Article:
By Philip Case
Todd McDaniel is a bit unusual for a volunteer.
He’s 38 and works a full-time job. McDaniel and his wife, Bekah, are the parents of an active 5-year-old son, William. In short, he leads a full life.
While McDaniel doesn’t have a lot of hours he can devote to his volunteer passion — assisting at Capital City Museum, 325 Ann St. — he’s willing to give what he can, that giving growing from his love of history.
A lifelong Frankfort resident, McDaniel grew up in the history-rich Forks of Elkhorn area. He’s a graduate of Franklin County High School and Georgetown College, where he received a degree in environmental science. And, while he’s not an engineer, he works for an engineering firm —HMB Professional Engineers — conducting environmental surveys.
“I became interested in the Capital City Museum after exchanging some information with Russ Hatter,” he said. “I loaned the museum some of the items from our house where my grandfather lived.
“I went to the museum and asked if there were things I could help with, telling Russ and curator John Downs that I didn’t have much time, but I would do what I could.”
Downs and Hatter were delighted to have his assistance even though he can’t come in on a regular basis.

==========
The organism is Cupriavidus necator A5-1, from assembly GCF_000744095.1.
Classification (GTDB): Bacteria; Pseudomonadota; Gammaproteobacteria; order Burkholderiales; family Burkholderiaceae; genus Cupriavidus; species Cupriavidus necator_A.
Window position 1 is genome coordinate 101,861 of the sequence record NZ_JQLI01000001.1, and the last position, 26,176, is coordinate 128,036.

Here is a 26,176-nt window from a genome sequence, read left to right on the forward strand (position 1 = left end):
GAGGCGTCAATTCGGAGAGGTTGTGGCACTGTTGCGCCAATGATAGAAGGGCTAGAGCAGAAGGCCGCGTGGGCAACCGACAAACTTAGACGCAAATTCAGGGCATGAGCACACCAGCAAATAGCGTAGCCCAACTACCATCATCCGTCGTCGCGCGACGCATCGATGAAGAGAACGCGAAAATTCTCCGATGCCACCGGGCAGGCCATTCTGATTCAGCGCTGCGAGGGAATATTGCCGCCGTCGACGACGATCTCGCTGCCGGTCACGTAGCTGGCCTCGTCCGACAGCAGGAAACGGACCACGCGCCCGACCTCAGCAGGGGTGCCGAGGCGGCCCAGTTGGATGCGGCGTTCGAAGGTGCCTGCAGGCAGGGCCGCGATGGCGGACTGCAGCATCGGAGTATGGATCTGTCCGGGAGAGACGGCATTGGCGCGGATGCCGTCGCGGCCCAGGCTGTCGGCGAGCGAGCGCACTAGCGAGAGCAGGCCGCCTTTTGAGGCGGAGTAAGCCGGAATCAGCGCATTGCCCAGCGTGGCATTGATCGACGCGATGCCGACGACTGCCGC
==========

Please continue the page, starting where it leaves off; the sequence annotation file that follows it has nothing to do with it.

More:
“Everyone is nice,” McDaniel said. “I try to go down there on Friday afternoons when I’m off work, but my son has found out that can be a play day!”
McDaniel believes it’s important for people of all ages to be involved in preserving history.
“People need to share what they know,” he said. “Sometimes we’re able to fill in gaps – and sometimes others can fill in gaps and questions we may have.”
He’s interested in any history that has to do with Frankfort and Franklin County, particularly the Forks of Elkhorn area. McDaniel even becomes a little emotional talking about his roots that go generations deep in that area of the county.
“Russ has helped me find out a lot about my family,” he said. “I feel like maybe I can give back a little by helping.”
McDaniel talked about filling in the “gaps” in the history of places and individuals as well as saying it’s important for all to be involved in that — no matter their age.
“There can be a big gap when someone retires, moves away – or dies,” he said. “A part of history can be lost then and it may be hard, if not impossible, to recover.
“You look at a place and think ‘what was there’ or ‘who lived there?’ If you can’t find those who know the answers, then those answers are lost.”
Conducting environmental-impact studies across the state, McDaniel likes traveling to other towns and listening to people talk about the history of the place or the people.
“Everyone has a story and they don’t mind sharing it. My work heightened my interest in history,” he said.
It was his story that took him to the museum — and his love of the history of all things Frankfort and Franklin County that got him involved. He encouraged people to become involved in preserving and shared history.